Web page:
So, in case you haven’t heard, we have this problem. Yeah, there’s this thing called ransomware, and it’s sort of all over the news.
- The city of Baltimore is being held hostage by ransomware – The good: the city decided not to pay the 13 bitcoin (~$100,000 at the time) ransom. The bad: the city is still reeling, with the attack expected to cost more than $18MM when it’s all said and done.
- Asco Ransomware Attack: Dutch Aircraft Maker Discloses Details – The good: the company doesn’t appear to have paid the criminals; however, there are few details known about the attack. The bad: according to Asco, “activities at all of our sites in Belgium, Canada, the United States and Germany were stopped.”
- 5 More Healthcare Providers Fall Victim to Ransomware Attacks
- Colorado-based NEO Urology paid a $75,000 ransom
- Colorado-based Estes Park Health (EPH) – they had an incident response plan, but the insurance company paid the ransom. EPH paid the $10,000 insurance deductible for their ransom payment, but it’s not known how much the attacker’s ransom was.
- Boston-based ResiDex Software – the ransomware attack was discovered on April 9th but was only disclosed this past week. ResiDex appears to have restored their systems from backup, not paying the ransom.
- New York-based Olean Medical Group – they were hit this past week, and it appears they won’t pay the ransom. According to news reports “Olean plans to begin setting up a new system and will work to regain the encrypted records to populate a new computer system, helped by partner healthcare providers.”
- Seneca Nation Health System – calls their attack a “computer system failure” (the computer system wasn’t what failed, just sayin’). Not sure if there are plans to pay, but the CEO says “We are working feverishly to rebuild our system”.
- California-based Shingle Springs Health and Wellness Center (SSHWC) – reported that their ransomware attack affects all 21,513 patients, but I don’t think they’re planning to pay the ransom. SSHWC is working to restore their systems by installing new servers and putting workstation upgrades on a “fast track”.
Then there’s this particular attack and response that caught my attention this past week.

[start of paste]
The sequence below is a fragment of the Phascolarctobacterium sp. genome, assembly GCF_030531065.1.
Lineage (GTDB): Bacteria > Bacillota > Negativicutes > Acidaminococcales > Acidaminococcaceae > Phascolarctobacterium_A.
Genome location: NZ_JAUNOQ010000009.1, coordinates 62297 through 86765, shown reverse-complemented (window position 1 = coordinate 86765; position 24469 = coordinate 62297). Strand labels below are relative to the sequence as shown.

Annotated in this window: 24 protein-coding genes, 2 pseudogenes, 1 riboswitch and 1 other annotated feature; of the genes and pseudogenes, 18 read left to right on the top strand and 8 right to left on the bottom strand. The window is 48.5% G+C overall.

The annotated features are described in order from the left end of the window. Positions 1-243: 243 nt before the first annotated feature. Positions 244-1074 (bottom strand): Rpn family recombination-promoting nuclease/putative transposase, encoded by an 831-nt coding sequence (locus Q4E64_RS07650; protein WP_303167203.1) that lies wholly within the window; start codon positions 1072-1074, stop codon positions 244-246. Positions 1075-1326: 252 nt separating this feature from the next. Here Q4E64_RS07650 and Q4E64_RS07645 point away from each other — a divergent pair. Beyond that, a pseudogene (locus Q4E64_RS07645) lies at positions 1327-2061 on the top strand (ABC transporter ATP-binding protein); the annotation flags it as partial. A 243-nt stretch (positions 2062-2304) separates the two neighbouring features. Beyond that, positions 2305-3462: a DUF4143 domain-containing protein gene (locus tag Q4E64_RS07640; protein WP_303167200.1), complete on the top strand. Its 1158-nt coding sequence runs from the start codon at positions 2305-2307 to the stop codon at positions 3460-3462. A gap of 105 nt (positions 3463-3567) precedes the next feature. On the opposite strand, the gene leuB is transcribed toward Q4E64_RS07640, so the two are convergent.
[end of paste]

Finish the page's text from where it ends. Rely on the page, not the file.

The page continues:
At what point do we say enough is enough? What’s your excuse for not preparing or planning for a ransomware attack? It’s not like you don’t know that they’re a problem.
What would be your acceptable excuse for not planning for a ransomware attack?
Simple answer. There is no valid excuse. Stop looking for one and stop making sh_t up. If you’re offended, maybe that’s good. It’s the truth. You might have all sorts of excuses that you think are legitimate, but they’re all BS. You’ve run out of excuses. Regardless of being legitimate or not, here are some common ones that people try to pass off:
- Management support – you couldn’t get management to “buy in” and do the right thing. Sorry, not a valid excuse. Part of your job is to get management buy in, and you failed. If management has their heads so far up their @55, you should find another place to work where they will champion security. To management – get your head out of your @55, you’re not helping your company, your customers, your partners, or anyone else.
- Priorities – you have so much stuff on your plate, that you couldn’t get around to protecting yourself from ransomware. Hard to fathom how good information stewardship isn’t a top priority. I know you might have a thousand other things too, but ransomware protection should be near the top. If it isn’t, revisit your priorities and get to it.
- We don’t know how to protect ourselves – take the Ransomware Readiness Assessment that I mention at the end of this post/article or read some self-help articles online (there are hundreds of them).
- We have insurance – good for you. That’s probably prudent, but it will never make up for your lack of stewardship. When your insurance company pays, we all pay. Insurance companies aren’t in the business of losing money, so they’ll just jack up the rates and everyone will pay more. Simple economics, right?
- You need help – don’t we all? This isn’t as much of an excuse as it is an admission. It’s an excuse if you don’t do anything about it. There are hundreds of online articles full of good advice, and there are probably hundreds (if not thousands) of security professionals that would love to help. Heck, I’m not writing this article for my health. If anything, it’s probably bad for my health (you know, blood pressure and stuff).
If you get hit with ransomware, you have one of five choices:
- Take your chances by paying the ransom. This is a terrible choice (read below), but it is a choice nonetheless.
- Don’t pay the ransom and follow a planned and tested incident response process. Your incident response process should include investigation (looking for the source), containment, and mitigation (at a minimum).
- Don’t pay the ransom and struggle mightily because you didn’t plan well. Think Baltimore, Atlanta, and hundreds of other organizations that paid hundreds of thousands (or millions) of dollars in attempted recovery operations.
- Start over. Only differs from the previous choice because recovery efforts, in terms of data recovery, are no longer on the table.
- Shut down operations. Sadly, I’ve seen this more than once, and once was too many times.
There is only one good option among the five. That’s option #2, don’t pay because you can recover. You planned, you’re a good steward of the information entrusted to you (at least in this respect), and you serve your organization well.
The other four options are bad ones, but if you didn’t plan well, option #2 is off the table anyway.
The first option was the only one that considered paying the ransom, while the other four options did not. So, if you didn’t plan well, you must decide whether to pay the ransom or not.
Not paying the ransom
You either prepared well, or you didn’t.
- If you did, then kudos to you. You’re more likely to be back up and running within a relatively short period, and your organization owes you a big debt of gratitude.